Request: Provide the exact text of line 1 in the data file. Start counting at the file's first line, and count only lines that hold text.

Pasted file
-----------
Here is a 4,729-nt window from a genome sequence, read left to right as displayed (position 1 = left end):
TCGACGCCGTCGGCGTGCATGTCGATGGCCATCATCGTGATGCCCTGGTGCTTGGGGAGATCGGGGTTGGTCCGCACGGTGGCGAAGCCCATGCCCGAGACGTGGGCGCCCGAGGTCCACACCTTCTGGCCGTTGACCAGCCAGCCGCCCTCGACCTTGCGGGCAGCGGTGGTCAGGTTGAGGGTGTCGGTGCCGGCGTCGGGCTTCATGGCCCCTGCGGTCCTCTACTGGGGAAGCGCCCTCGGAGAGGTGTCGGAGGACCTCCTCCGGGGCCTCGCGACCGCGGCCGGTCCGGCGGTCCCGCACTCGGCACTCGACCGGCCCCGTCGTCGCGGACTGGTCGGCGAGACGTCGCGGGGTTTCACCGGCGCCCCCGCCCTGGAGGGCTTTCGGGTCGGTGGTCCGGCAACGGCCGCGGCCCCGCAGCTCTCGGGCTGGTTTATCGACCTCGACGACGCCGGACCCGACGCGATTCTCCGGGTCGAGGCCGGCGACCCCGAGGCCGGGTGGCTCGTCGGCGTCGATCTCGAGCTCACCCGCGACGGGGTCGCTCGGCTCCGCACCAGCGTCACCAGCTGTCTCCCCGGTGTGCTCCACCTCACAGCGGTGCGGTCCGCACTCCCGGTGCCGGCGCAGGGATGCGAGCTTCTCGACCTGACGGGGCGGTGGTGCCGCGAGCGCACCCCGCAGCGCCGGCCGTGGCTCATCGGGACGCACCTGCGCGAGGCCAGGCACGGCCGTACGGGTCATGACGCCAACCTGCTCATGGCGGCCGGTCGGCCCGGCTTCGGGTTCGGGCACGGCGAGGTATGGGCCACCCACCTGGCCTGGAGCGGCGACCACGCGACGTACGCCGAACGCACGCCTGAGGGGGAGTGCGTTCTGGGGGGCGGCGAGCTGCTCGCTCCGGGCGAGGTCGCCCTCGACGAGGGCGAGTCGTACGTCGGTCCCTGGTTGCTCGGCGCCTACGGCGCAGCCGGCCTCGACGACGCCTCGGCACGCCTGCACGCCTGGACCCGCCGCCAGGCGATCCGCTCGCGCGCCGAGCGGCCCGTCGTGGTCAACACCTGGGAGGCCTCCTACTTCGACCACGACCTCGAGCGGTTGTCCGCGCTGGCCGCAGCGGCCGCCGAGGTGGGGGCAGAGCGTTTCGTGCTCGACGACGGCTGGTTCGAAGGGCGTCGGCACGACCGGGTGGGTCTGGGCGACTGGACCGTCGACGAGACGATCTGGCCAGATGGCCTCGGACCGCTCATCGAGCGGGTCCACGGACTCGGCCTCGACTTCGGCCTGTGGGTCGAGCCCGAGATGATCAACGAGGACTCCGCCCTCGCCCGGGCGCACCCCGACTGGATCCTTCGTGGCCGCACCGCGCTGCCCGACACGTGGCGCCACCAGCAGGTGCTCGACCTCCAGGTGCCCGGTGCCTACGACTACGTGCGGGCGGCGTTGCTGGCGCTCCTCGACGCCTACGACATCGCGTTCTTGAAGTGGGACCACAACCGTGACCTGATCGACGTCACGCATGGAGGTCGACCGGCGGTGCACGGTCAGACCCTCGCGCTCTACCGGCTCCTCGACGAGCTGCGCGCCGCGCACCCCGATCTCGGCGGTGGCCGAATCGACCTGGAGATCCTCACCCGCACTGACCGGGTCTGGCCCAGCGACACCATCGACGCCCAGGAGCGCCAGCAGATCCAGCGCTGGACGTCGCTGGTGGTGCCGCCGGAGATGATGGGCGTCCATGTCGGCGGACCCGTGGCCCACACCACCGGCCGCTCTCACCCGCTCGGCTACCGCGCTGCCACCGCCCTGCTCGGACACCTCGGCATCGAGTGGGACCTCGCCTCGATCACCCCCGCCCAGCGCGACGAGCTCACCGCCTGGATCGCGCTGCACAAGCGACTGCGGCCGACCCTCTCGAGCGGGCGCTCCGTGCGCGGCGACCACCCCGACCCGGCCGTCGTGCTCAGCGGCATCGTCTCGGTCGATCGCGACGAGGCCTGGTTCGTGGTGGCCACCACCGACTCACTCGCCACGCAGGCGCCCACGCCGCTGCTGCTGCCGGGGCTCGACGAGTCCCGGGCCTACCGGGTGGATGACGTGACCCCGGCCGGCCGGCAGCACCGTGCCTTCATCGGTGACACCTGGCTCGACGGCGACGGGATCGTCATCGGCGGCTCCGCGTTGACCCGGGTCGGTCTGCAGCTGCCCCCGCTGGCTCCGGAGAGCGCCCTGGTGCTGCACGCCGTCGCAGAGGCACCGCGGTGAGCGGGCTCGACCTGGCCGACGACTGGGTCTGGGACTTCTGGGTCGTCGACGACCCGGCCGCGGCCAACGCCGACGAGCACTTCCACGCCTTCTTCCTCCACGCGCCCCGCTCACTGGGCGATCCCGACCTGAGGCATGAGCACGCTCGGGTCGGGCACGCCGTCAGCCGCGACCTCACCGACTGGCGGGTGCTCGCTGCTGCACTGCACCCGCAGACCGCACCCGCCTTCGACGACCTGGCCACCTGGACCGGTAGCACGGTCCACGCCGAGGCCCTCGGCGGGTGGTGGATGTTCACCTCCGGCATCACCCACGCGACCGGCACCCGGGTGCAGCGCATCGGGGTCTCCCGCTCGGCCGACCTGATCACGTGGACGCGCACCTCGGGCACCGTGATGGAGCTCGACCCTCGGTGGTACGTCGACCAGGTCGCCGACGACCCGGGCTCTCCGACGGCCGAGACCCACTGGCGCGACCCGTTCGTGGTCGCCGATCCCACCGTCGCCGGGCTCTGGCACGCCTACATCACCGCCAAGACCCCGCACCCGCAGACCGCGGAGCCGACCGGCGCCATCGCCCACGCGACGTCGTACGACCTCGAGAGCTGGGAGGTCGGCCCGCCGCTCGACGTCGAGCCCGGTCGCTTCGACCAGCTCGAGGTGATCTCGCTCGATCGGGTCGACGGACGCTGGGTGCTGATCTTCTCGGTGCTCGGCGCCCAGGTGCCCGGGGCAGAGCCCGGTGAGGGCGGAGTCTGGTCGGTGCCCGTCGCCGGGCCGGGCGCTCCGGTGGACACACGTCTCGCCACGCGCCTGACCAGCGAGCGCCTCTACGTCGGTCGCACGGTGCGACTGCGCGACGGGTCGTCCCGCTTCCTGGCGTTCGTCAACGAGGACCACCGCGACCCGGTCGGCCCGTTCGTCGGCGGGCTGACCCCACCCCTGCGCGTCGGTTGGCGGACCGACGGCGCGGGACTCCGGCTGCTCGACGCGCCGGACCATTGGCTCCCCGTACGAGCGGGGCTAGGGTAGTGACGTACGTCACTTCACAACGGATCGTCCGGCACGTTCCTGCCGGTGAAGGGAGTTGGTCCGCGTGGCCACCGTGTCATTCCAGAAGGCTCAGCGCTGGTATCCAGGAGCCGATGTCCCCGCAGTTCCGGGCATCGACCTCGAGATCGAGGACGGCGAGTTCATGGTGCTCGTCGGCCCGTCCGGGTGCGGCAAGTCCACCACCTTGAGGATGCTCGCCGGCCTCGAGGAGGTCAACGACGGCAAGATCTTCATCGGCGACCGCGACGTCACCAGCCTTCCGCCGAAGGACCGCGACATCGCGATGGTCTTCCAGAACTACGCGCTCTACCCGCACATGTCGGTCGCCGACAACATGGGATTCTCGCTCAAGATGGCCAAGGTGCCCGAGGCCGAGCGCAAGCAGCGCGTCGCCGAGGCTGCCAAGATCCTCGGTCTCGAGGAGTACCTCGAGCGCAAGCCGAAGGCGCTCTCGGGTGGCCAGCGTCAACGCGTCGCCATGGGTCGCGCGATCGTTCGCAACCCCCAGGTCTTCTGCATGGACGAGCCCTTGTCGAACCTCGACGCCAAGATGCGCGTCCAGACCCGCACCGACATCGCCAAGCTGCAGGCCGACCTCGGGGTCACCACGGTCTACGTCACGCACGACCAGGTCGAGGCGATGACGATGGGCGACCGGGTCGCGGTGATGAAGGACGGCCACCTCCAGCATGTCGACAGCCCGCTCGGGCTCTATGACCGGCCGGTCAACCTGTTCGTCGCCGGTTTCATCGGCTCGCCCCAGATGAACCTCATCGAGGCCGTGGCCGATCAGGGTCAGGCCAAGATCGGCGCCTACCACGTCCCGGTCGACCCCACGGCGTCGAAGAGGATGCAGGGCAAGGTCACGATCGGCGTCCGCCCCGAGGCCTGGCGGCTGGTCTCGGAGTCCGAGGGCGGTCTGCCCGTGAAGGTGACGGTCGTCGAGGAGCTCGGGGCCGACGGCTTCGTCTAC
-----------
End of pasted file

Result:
Here is a 4,729-nt window from a genome sequence, read left to right as displayed (position 1 = left end):